Pedantics #8

Wow, it’s dusty in here. Excuse me for a moment while I blow away some cobwebs.

*dusts*

*tidies*

*takes out the recycling*

Right. Now, where was I? Ah, yes… some good old fashioned pedantry for a Tuesday evening.

I don’t know when this particular grammatical misdemeanor started creeping into general use, but it seems to have been slow and insidious. I’m sure people didn’t all talk like this fifteen years ago, or even ten. But nowadays EVERYONE is making this mistake. All the time. It’s not an educational thing – I’ve heard university scholars and construction workers alike using it. It’s in mainstream media, down your local pub, in your own home

And it’s driving me crazy.

When did people stop using present participles properly? When did we start forgetting that verbs like ‘sit’ and ‘stand’ (the two most commonly abused in this way) only become ‘sat’ and ‘stood’ when they’re in the PAST TENSE?

I usually sit in this chair while writing.

Yesterday, I sat in this chair.

Right now, I am sitting in this chair.

Notice that? Am sitting? Notice how the past tense is sat?

Verb forms ending in ‘ing’ are present participles. They’re used in the present tense, with an auxiliary verb like ‘am’, ‘were’, or ‘was’, to show that the activity in question is or was ongoing. The ongoing part is key – that’s why it’s present tense and not past.

Past tense forms cannot be used in place of participles in a compound verb phrase. It is completely incorrect to say ‘I am sat in this chair.’ (Argh – it makes me cringe just writing that.) It is equally incorrect to say ‘I have been sat in this chair’, unless you mean that someone else has physically placed you in the chair.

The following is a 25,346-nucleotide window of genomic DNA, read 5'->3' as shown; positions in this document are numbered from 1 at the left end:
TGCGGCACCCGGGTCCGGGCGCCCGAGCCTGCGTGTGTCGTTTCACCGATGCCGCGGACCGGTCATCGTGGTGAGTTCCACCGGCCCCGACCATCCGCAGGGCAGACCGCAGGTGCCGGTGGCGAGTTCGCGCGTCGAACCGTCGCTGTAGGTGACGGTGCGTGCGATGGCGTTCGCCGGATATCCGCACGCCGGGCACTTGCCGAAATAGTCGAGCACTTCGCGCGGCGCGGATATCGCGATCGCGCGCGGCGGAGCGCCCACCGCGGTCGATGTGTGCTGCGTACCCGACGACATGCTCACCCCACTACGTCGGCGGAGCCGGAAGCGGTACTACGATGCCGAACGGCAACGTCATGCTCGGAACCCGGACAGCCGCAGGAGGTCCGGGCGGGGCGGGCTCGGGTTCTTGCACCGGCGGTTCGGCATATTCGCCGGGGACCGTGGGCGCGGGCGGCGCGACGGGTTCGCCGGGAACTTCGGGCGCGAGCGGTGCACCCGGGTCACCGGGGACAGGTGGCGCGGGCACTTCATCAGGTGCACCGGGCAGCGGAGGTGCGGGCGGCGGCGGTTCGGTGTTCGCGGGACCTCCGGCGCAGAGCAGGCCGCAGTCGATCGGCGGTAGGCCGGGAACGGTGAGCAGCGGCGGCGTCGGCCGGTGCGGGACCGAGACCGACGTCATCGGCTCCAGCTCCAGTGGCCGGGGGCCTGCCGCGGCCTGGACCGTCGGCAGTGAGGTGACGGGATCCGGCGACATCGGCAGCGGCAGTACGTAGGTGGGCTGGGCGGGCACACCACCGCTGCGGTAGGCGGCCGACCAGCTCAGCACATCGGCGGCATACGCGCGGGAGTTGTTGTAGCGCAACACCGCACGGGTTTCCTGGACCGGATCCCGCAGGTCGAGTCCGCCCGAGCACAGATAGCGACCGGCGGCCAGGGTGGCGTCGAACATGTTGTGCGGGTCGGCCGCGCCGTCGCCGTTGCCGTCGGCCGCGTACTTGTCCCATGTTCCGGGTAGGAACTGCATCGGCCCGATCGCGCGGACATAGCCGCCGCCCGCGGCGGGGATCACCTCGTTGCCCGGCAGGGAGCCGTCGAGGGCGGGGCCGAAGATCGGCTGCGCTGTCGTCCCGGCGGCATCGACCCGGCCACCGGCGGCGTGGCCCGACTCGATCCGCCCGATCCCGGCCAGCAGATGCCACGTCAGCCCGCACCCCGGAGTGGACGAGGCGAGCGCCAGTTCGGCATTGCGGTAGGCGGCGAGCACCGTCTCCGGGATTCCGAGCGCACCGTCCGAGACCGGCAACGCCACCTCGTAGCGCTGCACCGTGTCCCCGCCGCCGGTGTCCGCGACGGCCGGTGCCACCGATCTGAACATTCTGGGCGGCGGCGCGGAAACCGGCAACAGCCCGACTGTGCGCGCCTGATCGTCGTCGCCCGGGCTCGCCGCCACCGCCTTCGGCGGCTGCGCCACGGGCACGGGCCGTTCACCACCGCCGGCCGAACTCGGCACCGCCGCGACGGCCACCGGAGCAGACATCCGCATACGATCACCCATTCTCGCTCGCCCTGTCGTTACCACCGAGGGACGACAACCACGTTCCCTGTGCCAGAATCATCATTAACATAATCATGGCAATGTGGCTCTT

If it’s ongoing activity, you are sitting. Or standing. You are not sat. Or stood. Present participles are important. They’re incredibly precise ways of communicating exactly when and how something took place.

I have been sitting in this chair for several hours. ‘I have been sat’ would make no sense. ‘Sat’ is past tense. Confusingly, ‘I was sitting’ is not past tense, but past progressive tense, using a present participle. Yeah… I can see your eyes glazing over now, so never mind all the different convolutions. The point is, if it’s happening right now, it’s not past tense. If it was happening yesterday, and you’re describing it in an ongoing way, it’s not past tense. You need an ‘ing’ ending on those verbs.

Most verbs are thankfully never misused this way. If in doubt, substitute ‘sat’ or ‘stood’ with another past tense verb. Try ‘cooked’.

I am sitting cooking. Yes.

I am sat cooked. Well… maybe if someone put you on a barbecue, but I doubt you’d be speaking any form of grammar at that point. So, no.

Please, people. This is a desperate plea.

STOP USING PAST TENSE VERBS FOR ONGOING ACTIVITY!

Thank you. That is all.